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Hunting the elusive bookbinder

Massachusetts Bay Colony in 1630, source unknown. The world of John Sanders.

That’s All She Wrote

In 1941 Hannah Dustin French of the Wellesley College Library published an essay entitled “Early American Bookbinding by Hand.” In the essay, she makes mention of American’s first bookbinder:

Bookbinding was one of the very early crafts to be practiced in this country, but where the first book was bound and what it was like we do not know. A bookbinder, John Sanders by name, took the freeman’s oath in Boston in 1636 and purchased a shop for himself there in 1637.

French and other book historians drew their information from an exhibition catalogue published by the Grolier Club, a literary society in New York still in existence. In turn, the editor of that 1907 publication cites a much older work. Unfortunately, A History of American Manufacturers from 1608 to 1860, Volume I, gives no further source for the information.

Thus begins the frustrating search for the elusive Mr. Sanders. It is left to the armchair historian to head down rabbit holes, consult ancient texts and modern search engines, and extrapolate, conjecture, and theorize to come up with a portrait of the man and his work. In the process, she finds many tantalizing topics relating to publishing in early America, from the female owner of the first print shop in the Colonies, to the mass printing of “Indian Bibles” in the 1660s and the Native American called “James Printer” who helped with the translation and typesetting of that publication. She even stumbles upon a 20th century hoax involving a Puritan document and the first bookstore/coffee house in America.

The Freeman’s Oath

To understand a little bit about who John Sanders was, it is a good idea to start with the Freeman’s Oath. That testament was a declaration of loyalty to authority required by both the Plymouth Colony (founded 1620) and the Massachusetts Bay Colony (founded 1630) to be eligible for public office or even to vote in town meetings. As the name makes apparent, the Freeman’s Oath was available only to free men and not to slaves, indentured servants, apprentices, or women. Even then, a man had to demonstrate that he was of “a quiet and peaceful manner” and be sponsored by other freemen.

The Oath read, in part,

I [NAME], being, by God’s providence, an inhabitant & freeman within the jurisdiccon of this comonweale, doe freely acknowledge my selfe to be subject to the govermt thereof, & therefore doe here sweare, by the greate & dreadfull name of the eurlyving God, that I will be true & faithfull to the same….

Spellings may vary!

There is no known extant copy of the broadside Freeman’s Oath printed by Stephen Daye in 1639. The document above, touted as a rare find in 1985, turned out to be a hoax perpetrated by infamous forger and murderer Mark Hoffman in a bizarre case in the annals of archival history. Hoffman is currently serving a life sentence at the Utah State Prison.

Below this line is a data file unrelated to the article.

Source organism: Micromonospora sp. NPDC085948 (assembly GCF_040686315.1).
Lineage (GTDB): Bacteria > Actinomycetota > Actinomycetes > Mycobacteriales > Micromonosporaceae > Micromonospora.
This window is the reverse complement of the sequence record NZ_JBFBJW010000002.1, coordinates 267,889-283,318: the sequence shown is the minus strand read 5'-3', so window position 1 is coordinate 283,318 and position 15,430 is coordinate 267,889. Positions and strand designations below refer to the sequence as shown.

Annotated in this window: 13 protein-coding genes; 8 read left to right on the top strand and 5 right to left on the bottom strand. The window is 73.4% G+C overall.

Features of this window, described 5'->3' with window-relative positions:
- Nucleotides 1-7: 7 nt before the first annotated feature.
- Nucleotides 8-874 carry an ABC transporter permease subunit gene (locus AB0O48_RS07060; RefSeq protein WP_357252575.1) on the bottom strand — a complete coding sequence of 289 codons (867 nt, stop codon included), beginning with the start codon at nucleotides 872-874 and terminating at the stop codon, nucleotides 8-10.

Signs of the Times

French tells us that Sanders took the Freeman’s Oath in Boston in 1836. This was only six years after the founding of the Massachusetts Bay Colony of which Boston was the lead town.  Although Massachusetts quickly grew to about 20,000 European inhabitants before 1840, it must have been a rough and ready community.

So, the question is begged: what was there to bind? In those days there would have been no book publishers, no newspapers, and no printing press! Indeed, the first printing press in Colonial America arrived by ship from England in 1638, a year after Sanders allegedly set up his bookbinding establishment. Venturing into conjecture now, it is possible his work consisted of repairing and rebinding bibles and hymnbooks for the good people of the colony. Perhaps there was also work binding personal correspondence, hand-written memoirs, and volumes of poetry.

All we don’t know

John Sanders left no signed work behind. Indeed, it would have been highly unusual if he had. Puritans generally frowned on prideful things. We do not know how long he was in the bookbinding trade. Without partnering with a printer, it is doubtful anyone could have made a living by bookbinding alone at that time. The first print shop was set up in Cambridge by the widow Glover and her employee, Stephen Day [or Daye] in 1638. Within three years the press had turned out a broadside of our Freeman’s Oath, an “Almanack,” and the Bay Psalm Book; however, there is no evidence that John Sanders or any other independent bookbinder was associated with this enterprise, which was the precursor to the Harvard University Press.

The history maven turns to online genealogical services in an attempt to find information on Mr. Sanders. Alas, the name Sanders or Saunders is quite common and there is no “match” for a bookbinder in Boston in 1637. It is tempting to identify our bookbinder in one John Saunders of Salem, Massachusetts, with the dates 1613 to 1643. Thanks to previous researchers there is a great deal of genealogical information on this man: